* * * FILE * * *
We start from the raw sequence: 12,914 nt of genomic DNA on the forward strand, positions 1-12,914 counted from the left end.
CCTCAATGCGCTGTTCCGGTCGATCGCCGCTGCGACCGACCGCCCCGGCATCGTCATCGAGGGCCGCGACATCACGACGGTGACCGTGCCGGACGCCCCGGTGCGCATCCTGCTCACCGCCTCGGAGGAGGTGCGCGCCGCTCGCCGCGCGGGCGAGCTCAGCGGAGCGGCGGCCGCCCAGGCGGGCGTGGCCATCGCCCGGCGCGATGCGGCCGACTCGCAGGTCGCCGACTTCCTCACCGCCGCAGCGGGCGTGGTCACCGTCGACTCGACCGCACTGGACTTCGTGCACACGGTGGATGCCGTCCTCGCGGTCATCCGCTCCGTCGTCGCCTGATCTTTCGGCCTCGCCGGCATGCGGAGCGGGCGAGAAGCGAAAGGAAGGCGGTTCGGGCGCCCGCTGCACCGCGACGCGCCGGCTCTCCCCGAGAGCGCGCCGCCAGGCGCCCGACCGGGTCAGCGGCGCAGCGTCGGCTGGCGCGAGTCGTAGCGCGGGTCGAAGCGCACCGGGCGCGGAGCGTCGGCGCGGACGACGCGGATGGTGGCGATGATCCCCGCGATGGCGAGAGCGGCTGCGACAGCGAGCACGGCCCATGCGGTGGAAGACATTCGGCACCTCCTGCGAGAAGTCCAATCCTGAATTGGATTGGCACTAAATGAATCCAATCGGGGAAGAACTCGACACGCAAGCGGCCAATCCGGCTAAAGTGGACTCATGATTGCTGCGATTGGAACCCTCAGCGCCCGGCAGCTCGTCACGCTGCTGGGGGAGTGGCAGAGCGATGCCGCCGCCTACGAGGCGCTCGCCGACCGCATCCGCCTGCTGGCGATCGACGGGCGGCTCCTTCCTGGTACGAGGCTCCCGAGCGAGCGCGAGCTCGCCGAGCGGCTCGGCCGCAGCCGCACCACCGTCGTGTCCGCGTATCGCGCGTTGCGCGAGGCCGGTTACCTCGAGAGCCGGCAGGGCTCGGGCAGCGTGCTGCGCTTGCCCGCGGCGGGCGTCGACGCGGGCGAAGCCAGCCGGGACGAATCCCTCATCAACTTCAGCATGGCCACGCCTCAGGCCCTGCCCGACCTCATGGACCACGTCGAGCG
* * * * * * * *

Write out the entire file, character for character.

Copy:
We start from the raw sequence: 12,914 nt of genomic DNA on the forward strand, positions 1-12,914 counted from the left end.
CCTCAATGCGCTGTTCCGGTCGATCGCCGCTGCGACCGACCGCCCCGGCATCGTCATCGAGGGCCGCGACATCACGACGGTGACCGTGCCGGACGCCCCGGTGCGCATCCTGCTCACCGCCTCGGAGGAGGTGCGCGCCGCTCGCCGCGCGGGCGAGCTCAGCGGAGCGGCGGCCGCCCAGGCGGGCGTGGCCATCGCCCGGCGCGATGCGGCCGACTCGCAGGTCGCCGACTTCCTCACCGCCGCAGCGGGCGTGGTCACCGTCGACTCGACCGCACTGGACTTCGTGCACACGGTGGATGCCGTCCTCGCGGTCATCCGCTCCGTCGTCGCCTGATCTTTCGGCCTCGCCGGCATGCGGAGCGGGCGAGAAGCGAAAGGAAGGCGGTTCGGGCGCCCGCTGCACCGCGACGCGCCGGCTCTCCCCGAGAGCGCGCCGCCAGGCGCCCGACCGGGTCAGCGGCGCAGCGTCGGCTGGCGCGAGTCGTAGCGCGGGTCGAAGCGCACCGGGCGCGGAGCGTCGGCGCGGACGACGCGGATGGTGGCGATGATCCCCGCGATGGCGAGAGCGGCTGCGACAGCGAGCACGGCCCATGCGGTGGAAGACATTCGGCACCTCCTGCGAGAAGTCCAATCCTGAATTGGATTGGCACTAAATGAATCCAATCGGGGAAGAACTCGACACGCAAGCGGCCAATCCGGCTAAAGTGGACTCATGATTGCTGCGATTGGAACCCTCAGCGCCCGGCAGCTCGTCACGCTGCTGGGGGAGTGGCAGAGCGATGCCGCCGCCTACGAGGCGCTCGCCGACCGCATCCGCCTGCTGGCGATCGACGGGCGGCTCCTTCCTGGTACGAGGCTCCCGAGCGAGCGCGAGCTCGCCGAGCGGCTCGGCCGCAGCCGCACCACCGTCGTGTCCGCGTATCGCGCGTTGCGCGAGGCCGGTTACCTCGAGAGCCGGCAGGGCTCGGGCAGCGTGCTGCGCTTGCCCGCGGCGGGCGTCGACGCGGGCGAAGCCAGCCGGGACGAATCCCTCATCAACTTCAGCATGGCCACGCCTCAGGCCCTGCCCGACCTCATGGACCACGTCGAGCG